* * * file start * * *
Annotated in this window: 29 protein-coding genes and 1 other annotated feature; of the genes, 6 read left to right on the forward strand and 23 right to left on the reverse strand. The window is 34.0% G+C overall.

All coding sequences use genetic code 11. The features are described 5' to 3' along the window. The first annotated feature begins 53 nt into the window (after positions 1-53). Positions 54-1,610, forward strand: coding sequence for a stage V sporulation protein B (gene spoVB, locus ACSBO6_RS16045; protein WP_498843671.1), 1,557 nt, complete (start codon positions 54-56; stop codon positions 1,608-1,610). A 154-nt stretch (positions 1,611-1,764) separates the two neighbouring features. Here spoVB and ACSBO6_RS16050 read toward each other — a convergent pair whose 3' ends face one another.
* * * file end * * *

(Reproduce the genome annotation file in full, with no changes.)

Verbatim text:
Annotated in this window: 29 protein-coding genes and 1 other annotated feature; of the genes, 6 read left to right on the forward strand and 23 right to left on the reverse strand. The window is 34.0% G+C overall.

All coding sequences use genetic code 11. The features are described 5' to 3' along the window. The first annotated feature begins 53 nt into the window (after positions 1-53). Positions 54-1,610, forward strand: coding sequence for a stage V sporulation protein B (gene spoVB, locus ACSBO6_RS16045; protein WP_498843671.1), 1,557 nt, complete (start codon positions 54-56; stop codon positions 1,608-1,610). A 154-nt stretch (positions 1,611-1,764) separates the two neighbouring features. Here spoVB and ACSBO6_RS16050 read toward each other — a convergent pair whose 3' ends face one another.